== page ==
• It’s one thing to talk to your vet about their wishes for any July 4th celebrations and another to actually hear and understand what they are saying. If they are telling you, in a very subtle way, that they would much rather prefer to stay home, do you believe that making them go to the community fireworks show is going to be productive? If your veteran gives you subtle hints that they are aware of an increase in PTSD symptoms, would you know it?
  5. Prepare for this day
    • It sounds super redundant and can get quite annoying and frustrating, but preparation is KEY! Doesn’t it seem like you’re always preparing for something? However, preparation seems to be key! For us, it means that we talk about what we will be doing, discuss whether we will have our own fireworks or not, keeping things as low key as possible, and find relaxing things to do.
  6. Get the kids involved
    • Have a conversation with the kids and make sure they understand that this day may be a bit difficult for their parent or guardian. Go out on a special trip with the kids or start a new and different tradition that is special to your family; even if your veteran won’t be participating. This may also be a good opportunity to talk to your children about PTSD and how it can affect a person. Check out my review on these Children’s books that explain PTSD.
  7. Accept that July 4th may never be the same for you and your family
    • Your vet may learn more coping skills over the years and your family may adjust and manage quite well with your vet’s PTSD, but days like these will most likely never be the same. Understand and accept that it’s OK to be frustrated, angry and upset, but also take into consideration that not many families could do what we do on a regular basis without giving up. Are YOU OK?

I have noticed that my husband does a lot better when HE is the doing the fireworks. Two years ago, we had a (very) small fireworks show at home for our little one. But Elijah loved every minute of it, because he was able to do it with Daddy; so he didn’t really care much about size. Last year, we managed to even attend a community fireworks show that our local VFW sponsored. Granted, we lived in a very small community; so the attendance was minimal and there was plenty of room for everyone.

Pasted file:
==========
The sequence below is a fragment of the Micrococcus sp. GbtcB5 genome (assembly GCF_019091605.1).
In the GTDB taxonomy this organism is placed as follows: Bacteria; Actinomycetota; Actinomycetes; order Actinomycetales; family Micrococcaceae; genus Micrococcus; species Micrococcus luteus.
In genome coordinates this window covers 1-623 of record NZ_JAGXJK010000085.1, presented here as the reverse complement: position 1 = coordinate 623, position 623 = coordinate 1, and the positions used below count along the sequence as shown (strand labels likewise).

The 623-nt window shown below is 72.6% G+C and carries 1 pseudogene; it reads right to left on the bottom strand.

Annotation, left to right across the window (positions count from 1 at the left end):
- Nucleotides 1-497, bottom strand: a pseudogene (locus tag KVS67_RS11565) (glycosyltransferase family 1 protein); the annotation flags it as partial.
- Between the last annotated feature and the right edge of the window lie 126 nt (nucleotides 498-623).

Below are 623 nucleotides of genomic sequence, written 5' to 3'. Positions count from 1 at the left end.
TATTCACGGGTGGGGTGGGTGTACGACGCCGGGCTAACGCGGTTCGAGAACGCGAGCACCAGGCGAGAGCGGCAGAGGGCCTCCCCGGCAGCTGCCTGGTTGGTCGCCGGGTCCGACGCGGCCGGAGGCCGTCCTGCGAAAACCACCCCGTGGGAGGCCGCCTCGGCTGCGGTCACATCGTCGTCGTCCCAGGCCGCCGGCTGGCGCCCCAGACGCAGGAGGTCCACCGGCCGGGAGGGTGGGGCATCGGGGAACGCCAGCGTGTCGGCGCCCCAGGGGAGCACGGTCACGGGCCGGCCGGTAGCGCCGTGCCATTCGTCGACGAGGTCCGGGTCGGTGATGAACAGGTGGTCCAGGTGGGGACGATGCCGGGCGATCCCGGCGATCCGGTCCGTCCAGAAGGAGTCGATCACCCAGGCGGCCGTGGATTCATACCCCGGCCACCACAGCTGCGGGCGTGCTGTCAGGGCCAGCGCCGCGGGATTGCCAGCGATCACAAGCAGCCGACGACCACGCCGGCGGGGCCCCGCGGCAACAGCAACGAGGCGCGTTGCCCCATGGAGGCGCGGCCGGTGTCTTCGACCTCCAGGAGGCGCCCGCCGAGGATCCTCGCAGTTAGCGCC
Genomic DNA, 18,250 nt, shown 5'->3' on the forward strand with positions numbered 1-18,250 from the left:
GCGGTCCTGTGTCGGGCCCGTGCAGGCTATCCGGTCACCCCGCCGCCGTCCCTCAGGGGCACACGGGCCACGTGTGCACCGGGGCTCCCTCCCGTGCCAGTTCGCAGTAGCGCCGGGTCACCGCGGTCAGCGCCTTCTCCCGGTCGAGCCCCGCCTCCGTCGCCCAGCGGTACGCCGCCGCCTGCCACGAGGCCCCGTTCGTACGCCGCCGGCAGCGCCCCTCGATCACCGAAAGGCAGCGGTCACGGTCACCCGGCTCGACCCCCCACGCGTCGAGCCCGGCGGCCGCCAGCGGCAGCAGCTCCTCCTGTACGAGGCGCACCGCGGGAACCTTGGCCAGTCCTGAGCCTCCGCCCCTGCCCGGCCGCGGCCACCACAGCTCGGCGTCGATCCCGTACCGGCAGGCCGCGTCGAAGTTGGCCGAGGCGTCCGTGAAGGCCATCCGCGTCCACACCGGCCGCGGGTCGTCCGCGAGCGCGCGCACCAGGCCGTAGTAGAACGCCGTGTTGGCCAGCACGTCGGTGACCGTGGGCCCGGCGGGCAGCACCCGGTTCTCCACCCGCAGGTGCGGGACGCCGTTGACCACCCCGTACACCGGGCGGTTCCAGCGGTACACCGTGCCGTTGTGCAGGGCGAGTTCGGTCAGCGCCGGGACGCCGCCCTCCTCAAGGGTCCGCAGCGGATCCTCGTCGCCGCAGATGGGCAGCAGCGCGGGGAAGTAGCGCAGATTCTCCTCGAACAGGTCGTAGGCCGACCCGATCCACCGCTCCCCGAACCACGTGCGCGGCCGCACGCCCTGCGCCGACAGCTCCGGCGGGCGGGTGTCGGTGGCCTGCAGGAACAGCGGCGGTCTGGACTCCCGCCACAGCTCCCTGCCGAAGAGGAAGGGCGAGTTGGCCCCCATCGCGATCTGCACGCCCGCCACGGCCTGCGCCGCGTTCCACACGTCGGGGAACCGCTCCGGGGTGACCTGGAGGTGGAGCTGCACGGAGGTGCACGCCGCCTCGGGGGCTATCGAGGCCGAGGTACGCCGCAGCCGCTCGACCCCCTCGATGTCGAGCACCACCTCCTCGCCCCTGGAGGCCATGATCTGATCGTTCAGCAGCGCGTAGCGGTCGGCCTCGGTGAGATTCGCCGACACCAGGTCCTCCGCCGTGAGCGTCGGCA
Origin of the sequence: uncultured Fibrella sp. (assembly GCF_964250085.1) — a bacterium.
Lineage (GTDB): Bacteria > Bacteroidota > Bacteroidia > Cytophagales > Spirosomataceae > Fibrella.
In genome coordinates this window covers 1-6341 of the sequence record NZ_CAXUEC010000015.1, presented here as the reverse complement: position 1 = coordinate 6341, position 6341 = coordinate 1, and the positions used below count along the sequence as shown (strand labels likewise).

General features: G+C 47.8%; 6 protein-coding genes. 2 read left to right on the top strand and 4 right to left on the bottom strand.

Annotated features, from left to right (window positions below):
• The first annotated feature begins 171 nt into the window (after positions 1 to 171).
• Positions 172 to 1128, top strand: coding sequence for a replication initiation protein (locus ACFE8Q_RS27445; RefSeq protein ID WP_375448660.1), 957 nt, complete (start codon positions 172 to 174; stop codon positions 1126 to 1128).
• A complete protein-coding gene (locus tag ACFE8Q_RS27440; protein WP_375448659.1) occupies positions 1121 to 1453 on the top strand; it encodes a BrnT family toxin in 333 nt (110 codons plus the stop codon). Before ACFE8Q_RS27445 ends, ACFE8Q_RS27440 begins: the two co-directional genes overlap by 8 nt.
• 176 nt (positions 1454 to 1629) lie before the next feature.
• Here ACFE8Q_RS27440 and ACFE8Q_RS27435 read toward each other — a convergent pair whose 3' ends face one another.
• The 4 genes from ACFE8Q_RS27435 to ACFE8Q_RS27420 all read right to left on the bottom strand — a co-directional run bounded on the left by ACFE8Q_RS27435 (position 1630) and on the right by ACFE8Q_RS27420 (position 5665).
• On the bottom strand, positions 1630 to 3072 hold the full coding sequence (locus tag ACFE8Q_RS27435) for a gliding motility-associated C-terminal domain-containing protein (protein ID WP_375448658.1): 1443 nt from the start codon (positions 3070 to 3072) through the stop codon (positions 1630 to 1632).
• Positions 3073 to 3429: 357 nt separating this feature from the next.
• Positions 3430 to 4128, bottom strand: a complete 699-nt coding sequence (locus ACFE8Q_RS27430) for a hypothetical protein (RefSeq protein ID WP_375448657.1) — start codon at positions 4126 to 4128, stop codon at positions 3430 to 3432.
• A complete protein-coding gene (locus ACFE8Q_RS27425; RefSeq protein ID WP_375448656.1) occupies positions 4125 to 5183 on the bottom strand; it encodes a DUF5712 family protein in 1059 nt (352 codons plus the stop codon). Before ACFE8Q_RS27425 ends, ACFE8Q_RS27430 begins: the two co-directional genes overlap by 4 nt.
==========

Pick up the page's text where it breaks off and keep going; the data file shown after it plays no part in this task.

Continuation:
It looks like this year, we will be spendin

_If you wish to know the mind of a man, listen to his words._

g July 4th at home. We will probably try to watch a movie and have a few fireworks here at home, nothing too big; just enough for our little one to enjoy.

More info

Another way to prepare for July 4th, or New Year’s, is to create awareness within your own community or neighborhood. Military with PTSD has launched a campaign a few years ago in which they create signs for combat-veterans to place in their front yards for these occasions. It is meant to create awareness and open discussions about how fireworks and unexpected loud sounds can trigger things such as panic attacks and otherwise affect veterans.

These signs are FREE and are sent out throughout the year, but you do have to sign up to be placed on a waiting list. It is my understanding that demand has increased dramatically! Regardless, Military with PTSD is one of my favorite and go-to organizations for all things military/veteran related. I highly encourage you to check them out, if haven’t done so yet.

How will you be spending this Independence Day?

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Disclaimer: Everything I share is solely based on my personal experience and is for informational purposes only. This post contains affiliate links. For more information, please view my disclosure policy.